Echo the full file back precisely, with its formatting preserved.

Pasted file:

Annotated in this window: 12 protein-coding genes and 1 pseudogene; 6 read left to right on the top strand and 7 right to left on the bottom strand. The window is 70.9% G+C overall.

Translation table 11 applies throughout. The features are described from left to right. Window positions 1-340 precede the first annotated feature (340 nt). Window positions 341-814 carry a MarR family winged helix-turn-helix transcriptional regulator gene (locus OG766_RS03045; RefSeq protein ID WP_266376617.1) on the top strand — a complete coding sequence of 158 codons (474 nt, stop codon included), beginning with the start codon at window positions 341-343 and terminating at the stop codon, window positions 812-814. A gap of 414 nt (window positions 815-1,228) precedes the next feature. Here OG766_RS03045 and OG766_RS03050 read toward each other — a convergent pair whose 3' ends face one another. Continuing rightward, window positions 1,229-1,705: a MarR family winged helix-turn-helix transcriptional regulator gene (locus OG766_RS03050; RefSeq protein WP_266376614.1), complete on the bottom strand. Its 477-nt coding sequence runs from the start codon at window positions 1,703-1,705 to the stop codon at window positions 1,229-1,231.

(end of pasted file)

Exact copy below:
Annotated in this window: 12 protein-coding genes and 1 pseudogene; 6 read left to right on the top strand and 7 right to left on the bottom strand. The window is 70.9% G+C overall.

Translation table 11 applies throughout. The features are described from left to right. Window positions 1-340 precede the first annotated feature (340 nt). Window positions 341-814 carry a MarR family winged helix-turn-helix transcriptional regulator gene (locus OG766_RS03045; RefSeq protein ID WP_266376617.1) on the top strand — a complete coding sequence of 158 codons (474 nt, stop codon included), beginning with the start codon at window positions 341-343 and terminating at the stop codon, window positions 812-814. A gap of 414 nt (window positions 815-1,228) precedes the next feature. Here OG766_RS03045 and OG766_RS03050 read toward each other — a convergent pair whose 3' ends face one another. Continuing rightward, window positions 1,229-1,705: a MarR family winged helix-turn-helix transcriptional regulator gene (locus OG766_RS03050; RefSeq protein WP_266376614.1), complete on the bottom strand. Its 477-nt coding sequence runs from the start codon at window positions 1,703-1,705 to the stop codon at window positions 1,229-1,231.